Semyon Bychkov, Chief Conductor & Music Director
SYCHROV CASTLE, CZECH REPUBLIC
Wednesday 24 June 2020 streamed live from 8pm CET
Click here for a video message from Semyon Bychkov
Performing to an audience in excess of 500, the Czech Philharmonic’s concert on Wednesday 24 June is the culmination of a series of concerts that the Orchestra has presented since the beginning of lockdown which started with two players wearing masks and has built to an orchestra of 62 players. With borders opening across the Schengen area on 15 June, the concert celebrates the re-opening of galleries, museums, cinemas and theatres in the Czech Republic.
Held in the grounds of the neo-gothic Sychrov Castle just outside Prague, the performance will be conducted by Chief Conductor and Music Director Semyon Bychkov in his first appearance with the Orchestra since the start of the pandemic. Current regulations stipulate that audience seating will be arranged 20 centimetres apart and regulations on masks are being relaxed all the time.
The concert – on the evening of Midsummer’s Day – opens appropriately with Mendelssohn’s A Midsummer Night’s Dream Overture and Scherzo followed by Haydn’s Trumpet Concerto in E flat major. Beethoven’s Symphony No. 5 will close the concert which will be broadcast live on Czech TV and via the Czech Philharmonic’s Facebook.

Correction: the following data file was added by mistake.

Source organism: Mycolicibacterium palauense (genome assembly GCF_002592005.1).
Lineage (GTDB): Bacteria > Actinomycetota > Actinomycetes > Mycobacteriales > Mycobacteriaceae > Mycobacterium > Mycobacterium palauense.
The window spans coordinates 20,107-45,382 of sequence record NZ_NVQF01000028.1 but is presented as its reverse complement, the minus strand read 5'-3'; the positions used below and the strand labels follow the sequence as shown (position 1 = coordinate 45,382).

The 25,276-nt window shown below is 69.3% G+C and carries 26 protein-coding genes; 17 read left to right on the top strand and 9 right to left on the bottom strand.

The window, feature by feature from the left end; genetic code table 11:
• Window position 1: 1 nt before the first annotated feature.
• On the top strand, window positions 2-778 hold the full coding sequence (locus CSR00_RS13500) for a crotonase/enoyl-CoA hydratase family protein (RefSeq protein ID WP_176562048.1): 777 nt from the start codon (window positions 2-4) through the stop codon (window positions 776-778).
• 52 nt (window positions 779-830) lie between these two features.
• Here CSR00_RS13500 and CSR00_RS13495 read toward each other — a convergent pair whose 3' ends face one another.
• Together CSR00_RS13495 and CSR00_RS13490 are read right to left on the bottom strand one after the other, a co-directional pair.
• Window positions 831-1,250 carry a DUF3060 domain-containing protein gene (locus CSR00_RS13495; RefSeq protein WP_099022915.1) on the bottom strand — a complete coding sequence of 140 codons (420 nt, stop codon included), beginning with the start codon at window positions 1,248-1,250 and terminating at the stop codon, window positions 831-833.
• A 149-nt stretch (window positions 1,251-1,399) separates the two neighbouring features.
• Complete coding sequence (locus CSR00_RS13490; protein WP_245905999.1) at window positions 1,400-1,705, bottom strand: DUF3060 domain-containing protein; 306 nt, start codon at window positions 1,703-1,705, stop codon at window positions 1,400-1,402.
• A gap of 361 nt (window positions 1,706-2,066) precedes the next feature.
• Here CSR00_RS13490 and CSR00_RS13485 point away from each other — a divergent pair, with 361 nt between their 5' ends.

Prior to the concert each of the musicians taking part, in addition to conductor Semyon Bychkov, trumpet soloist Stanislav Masaryk and, presenter Marek Eben, will be tested for coronavirus.
Attesting to the importance of the occasion, the concert will be attended by Czech Minister of Culture Lubomír Zaorálek in collaboration with the National Heritage Institute. The concert is a thank you to the doctors, nurses and healthcare professionals from across the Czech Republic who have been fighting the pandemic and will form a large proportion of the invited guests. The Czech Philharmonic’s first Covid-19 benefit was also in their honour and raised a record 7.5 million crowns (£250,000) from an international audience of more than 180,000.
The Czech Philharmonic launched a series of summer chamber concerts as soon as it was possible for audiences in the Czech Republic to attend concerts at the beginning of June. The belief in music’s power to change lives has always been a fundamental tenant of the Czech Philharmonic philosophy. In addition to raising funds for healthcare workers during the coronavirus lockdown, the Orchestra organised three further benefit concerts – in collaboration with Czech TV, Czech Savings Bank (Česká spořitelna) and Škoda Auto – raising funds for the charity ŽIVOT 90 and the People in Need Foundation (Člověk v tísni). The concert on 13 June marked World Blood Donor Day.